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Let’s talk about drugs

The PCC's blog this week is on changing the the way we talk and think about illegal drug use.

As joint national lead for alcohol and substance abuse for the Association of Police and Crime Commissioners, I wanted to use my blog this week to try and help raise awareness on some of the issues that surround drug use and young people.

The recent ‘From Harm to Hope’ a 10-year drug strategy that launched just before Christmas is a substantial change in the way we will address illegal drugs in our society and mirrors my view that we need tough enforcement, effective rehabilitation and impactful education particularly around ‘recreational’ drugs.

I have deliberately put quotation marks round the word recreational. That word is misleading in my view and symptomatic of the need to change the narrative around drugs like MDMA, Ketamine and Cannabis. Implying ‘fun’ for toxic substances normalises and causes great harm.

Too many of our young people are dying or harming themselves using illegal drugs such as cannabis and MDMA.

Again, in the last couple of weeks we have seen grieving parents calling for more awareness around these dangers. Young lives tragically snuffed out. This must stop and difficult though it is, we need a paradigm shift in the way these drugs are thought about and talked about.

 We need three things to happen:

1. More impactful drug education

I have asked Dorset police to review their educational offering on illegal drugs. Teenagers already know what they all are, and they know the legal penalties. They think they understand the risks involved, but more needs to be done to make them aware of all the potential health issues they face.

MDMA – the fact that you can take just one tablet and die should be a message that is shouted loud and clear. To lose your life and have all your dreams gone, simply by taking one tablet, is playing Russian roulette with a loaded gun.

Ketamine – the fact that your bladder can be compromised with irreversible long-term damage from taking Ketamine is not a well-known fact. Can you imagine living without a bladder in your 20s?

Cannabis (THC) - this is the insidious one - the attitude that ‘it’s just a bit of weed’ is wrong - it’s not! There is now a wealth of scientific evidence supporting it being a gateway drug, not just in the way dealers use it as a loss leader/entry point for exploitation but in the way it is used as a stepping stone to experimenting with other illegal substances.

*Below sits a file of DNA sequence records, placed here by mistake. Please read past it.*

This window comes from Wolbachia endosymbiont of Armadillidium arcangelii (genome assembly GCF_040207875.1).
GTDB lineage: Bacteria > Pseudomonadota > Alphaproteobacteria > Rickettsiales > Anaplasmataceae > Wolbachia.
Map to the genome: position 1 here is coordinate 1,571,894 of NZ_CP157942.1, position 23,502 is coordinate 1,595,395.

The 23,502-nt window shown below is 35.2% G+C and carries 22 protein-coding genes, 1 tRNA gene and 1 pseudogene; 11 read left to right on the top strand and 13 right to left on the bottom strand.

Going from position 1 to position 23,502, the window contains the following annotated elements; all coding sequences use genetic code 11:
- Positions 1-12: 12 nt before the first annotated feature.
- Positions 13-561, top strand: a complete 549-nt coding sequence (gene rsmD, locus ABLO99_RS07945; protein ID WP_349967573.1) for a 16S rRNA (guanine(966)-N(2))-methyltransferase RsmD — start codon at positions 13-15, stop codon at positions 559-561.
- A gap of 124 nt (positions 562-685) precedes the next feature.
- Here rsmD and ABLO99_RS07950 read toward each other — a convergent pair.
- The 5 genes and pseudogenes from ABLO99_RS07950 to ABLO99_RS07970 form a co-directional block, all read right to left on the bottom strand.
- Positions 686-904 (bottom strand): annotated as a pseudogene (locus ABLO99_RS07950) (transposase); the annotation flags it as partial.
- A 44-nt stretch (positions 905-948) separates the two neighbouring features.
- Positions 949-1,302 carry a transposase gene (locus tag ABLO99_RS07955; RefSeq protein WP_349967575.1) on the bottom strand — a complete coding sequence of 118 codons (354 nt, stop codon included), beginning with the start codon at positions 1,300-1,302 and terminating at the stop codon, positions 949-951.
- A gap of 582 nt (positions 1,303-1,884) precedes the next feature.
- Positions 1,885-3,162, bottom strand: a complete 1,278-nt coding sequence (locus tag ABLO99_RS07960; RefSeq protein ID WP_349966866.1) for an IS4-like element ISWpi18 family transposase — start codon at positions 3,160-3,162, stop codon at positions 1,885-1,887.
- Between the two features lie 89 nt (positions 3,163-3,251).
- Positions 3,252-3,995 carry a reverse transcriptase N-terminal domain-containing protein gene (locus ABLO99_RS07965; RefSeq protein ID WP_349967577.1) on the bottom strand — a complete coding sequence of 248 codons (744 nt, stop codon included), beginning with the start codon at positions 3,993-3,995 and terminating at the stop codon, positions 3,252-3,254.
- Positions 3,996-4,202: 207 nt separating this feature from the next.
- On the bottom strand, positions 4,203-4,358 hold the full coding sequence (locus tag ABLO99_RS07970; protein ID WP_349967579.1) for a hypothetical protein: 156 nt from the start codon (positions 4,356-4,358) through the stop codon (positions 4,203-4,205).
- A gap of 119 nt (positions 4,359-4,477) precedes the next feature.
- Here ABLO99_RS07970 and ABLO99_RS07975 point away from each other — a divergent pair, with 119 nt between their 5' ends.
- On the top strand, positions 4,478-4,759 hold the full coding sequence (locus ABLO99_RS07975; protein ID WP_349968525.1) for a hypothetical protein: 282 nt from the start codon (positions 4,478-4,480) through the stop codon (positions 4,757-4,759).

The link that Cannabis use has, to damaging mental health has been well known for years, but now other equally concerning evidence is coming to light. It has been shown to be linked to cancer, birth defects and premature aging. It is toxic to our very genes and can cause not just harm to a person but to their descendants.

These are the messages that we need to get across to our young people.

2. Earlier moral boundaries created

In Dorset, we have children as young as eight years old acting out drug lord behaviours.

So, we must all collectively work together to reinforce the morals of our very young so that they don’t see illegal drug use as ‘normal’ behaviour.

I shall be working on plans to see what can be done locally to support parents and schools in tackling this problem and I will be lobbying nationally to ensure that good citizenship messages are made earlier in our educational establishments.

3. Society coming together

I call on celebrities, the press and everyone who has a public ‘voice’ to call out the normalisation of illegal drug use and especially the use of  so called ‘recreational’ drugs.

Every young person deserves to be healthy and have a great life – but illegal drug use has the potential to stop that all in its tracks. All of us have a responsibility to raise awareness. Saying ‘don’t do it’ isn’t enough, so let us come together and let’s shout about the risks.

My Police and Crime plan was deliberately set for two terms of office, not because of arrogance or a belief in my own self-importance, but because there are issues that don’t deserve sticking plasters.

We need to engage with and put in train changes that will have long term sustainable effects and that sometimes takes time and long-term commitment.

Every story I hear about the harm caused to young people by drug use makes me more determined than ever to find ways of dealing with the problem and I hope you will support me in whatever way you can, as a parent, a grandparent, a teacher, a peer, a friend or simply as a concerned human being – we must all take action to change the narrative around the use of illegal drugs in our society.



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